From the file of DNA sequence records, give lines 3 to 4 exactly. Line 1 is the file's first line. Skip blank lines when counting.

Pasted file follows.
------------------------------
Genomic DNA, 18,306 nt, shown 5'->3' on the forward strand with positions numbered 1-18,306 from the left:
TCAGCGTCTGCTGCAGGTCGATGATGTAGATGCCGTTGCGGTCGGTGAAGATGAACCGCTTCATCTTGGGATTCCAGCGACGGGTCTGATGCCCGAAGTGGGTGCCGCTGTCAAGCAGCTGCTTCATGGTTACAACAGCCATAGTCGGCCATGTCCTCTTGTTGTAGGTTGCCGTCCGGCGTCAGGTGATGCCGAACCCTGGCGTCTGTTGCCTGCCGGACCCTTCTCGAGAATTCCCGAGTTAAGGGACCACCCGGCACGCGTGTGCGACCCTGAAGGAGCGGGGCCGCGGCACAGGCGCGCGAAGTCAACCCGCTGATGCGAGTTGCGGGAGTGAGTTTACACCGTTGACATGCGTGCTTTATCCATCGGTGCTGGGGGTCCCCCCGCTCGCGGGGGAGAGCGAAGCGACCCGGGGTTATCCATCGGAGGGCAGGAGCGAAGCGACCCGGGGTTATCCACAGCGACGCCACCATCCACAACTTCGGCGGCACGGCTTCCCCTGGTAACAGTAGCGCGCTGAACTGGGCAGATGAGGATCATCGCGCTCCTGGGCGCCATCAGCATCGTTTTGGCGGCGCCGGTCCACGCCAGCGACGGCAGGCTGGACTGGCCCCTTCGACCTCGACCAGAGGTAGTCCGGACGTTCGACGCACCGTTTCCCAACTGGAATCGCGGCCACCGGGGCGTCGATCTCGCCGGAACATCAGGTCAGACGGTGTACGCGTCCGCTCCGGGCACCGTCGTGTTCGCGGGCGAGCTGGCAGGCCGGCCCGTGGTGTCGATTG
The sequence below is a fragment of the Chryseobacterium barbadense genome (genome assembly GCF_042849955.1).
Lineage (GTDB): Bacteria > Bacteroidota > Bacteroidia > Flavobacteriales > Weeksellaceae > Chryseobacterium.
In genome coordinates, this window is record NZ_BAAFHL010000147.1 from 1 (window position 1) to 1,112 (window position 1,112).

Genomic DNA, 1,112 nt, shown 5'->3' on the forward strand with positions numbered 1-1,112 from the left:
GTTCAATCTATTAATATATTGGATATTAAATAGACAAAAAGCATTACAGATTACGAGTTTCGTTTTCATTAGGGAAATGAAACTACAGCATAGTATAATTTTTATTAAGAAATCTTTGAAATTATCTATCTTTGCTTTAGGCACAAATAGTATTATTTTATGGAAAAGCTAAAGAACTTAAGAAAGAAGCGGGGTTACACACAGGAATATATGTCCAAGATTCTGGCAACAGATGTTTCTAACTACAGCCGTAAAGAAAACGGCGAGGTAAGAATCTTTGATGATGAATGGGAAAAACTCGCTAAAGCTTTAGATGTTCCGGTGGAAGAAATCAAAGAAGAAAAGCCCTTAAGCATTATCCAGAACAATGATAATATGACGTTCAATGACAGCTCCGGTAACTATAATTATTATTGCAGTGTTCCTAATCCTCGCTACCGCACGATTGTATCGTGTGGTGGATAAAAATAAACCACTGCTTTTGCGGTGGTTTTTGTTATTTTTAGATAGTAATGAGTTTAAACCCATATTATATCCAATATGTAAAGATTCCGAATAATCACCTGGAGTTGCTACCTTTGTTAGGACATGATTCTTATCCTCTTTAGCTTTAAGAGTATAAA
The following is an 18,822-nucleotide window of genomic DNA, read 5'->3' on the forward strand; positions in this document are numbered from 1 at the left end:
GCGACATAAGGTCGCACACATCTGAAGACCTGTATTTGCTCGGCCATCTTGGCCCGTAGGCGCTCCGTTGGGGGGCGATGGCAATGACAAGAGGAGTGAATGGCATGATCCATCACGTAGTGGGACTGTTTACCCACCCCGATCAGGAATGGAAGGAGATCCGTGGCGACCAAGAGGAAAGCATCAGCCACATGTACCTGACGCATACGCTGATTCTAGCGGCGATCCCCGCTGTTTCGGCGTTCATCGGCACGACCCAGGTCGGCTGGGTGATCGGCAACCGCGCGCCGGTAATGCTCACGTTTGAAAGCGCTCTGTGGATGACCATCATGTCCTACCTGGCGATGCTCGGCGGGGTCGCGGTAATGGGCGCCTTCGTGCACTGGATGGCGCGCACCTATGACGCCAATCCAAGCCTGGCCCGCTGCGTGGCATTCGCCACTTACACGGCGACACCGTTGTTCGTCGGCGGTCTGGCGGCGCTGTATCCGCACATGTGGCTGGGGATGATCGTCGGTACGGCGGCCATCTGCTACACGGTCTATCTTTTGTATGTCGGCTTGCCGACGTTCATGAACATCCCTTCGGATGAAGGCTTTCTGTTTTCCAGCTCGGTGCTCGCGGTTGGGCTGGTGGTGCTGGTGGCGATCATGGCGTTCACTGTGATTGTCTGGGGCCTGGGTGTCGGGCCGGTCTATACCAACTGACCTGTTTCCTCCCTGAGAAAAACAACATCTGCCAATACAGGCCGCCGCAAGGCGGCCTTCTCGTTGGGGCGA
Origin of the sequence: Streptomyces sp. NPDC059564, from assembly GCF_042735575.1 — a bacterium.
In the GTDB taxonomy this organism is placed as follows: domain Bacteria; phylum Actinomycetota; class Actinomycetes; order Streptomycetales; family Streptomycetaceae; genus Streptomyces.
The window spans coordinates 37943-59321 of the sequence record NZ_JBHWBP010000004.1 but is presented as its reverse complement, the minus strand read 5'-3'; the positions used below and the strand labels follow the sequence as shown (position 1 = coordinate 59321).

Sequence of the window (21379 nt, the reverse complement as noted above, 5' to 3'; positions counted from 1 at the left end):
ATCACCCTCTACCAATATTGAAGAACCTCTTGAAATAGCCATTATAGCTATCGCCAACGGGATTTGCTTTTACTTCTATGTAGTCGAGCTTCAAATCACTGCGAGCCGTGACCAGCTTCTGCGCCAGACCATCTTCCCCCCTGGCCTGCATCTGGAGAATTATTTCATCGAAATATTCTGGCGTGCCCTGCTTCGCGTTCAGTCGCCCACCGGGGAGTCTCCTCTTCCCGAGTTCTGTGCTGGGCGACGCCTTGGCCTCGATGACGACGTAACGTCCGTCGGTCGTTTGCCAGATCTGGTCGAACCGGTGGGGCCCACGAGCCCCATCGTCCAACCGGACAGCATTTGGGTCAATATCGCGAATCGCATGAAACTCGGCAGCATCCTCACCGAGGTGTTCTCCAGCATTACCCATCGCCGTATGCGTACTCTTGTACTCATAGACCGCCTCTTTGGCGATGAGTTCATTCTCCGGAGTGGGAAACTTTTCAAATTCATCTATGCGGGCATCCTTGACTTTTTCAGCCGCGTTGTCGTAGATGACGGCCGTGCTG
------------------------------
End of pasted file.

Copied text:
The sequence below is a fragment of the Chryseobacterium barbadense genome (genome assembly GCF_042849955.1).
Lineage (GTDB): Bacteria > Bacteroidota > Bacteroidia > Flavobacteriales > Weeksellaceae > Chryseobacterium.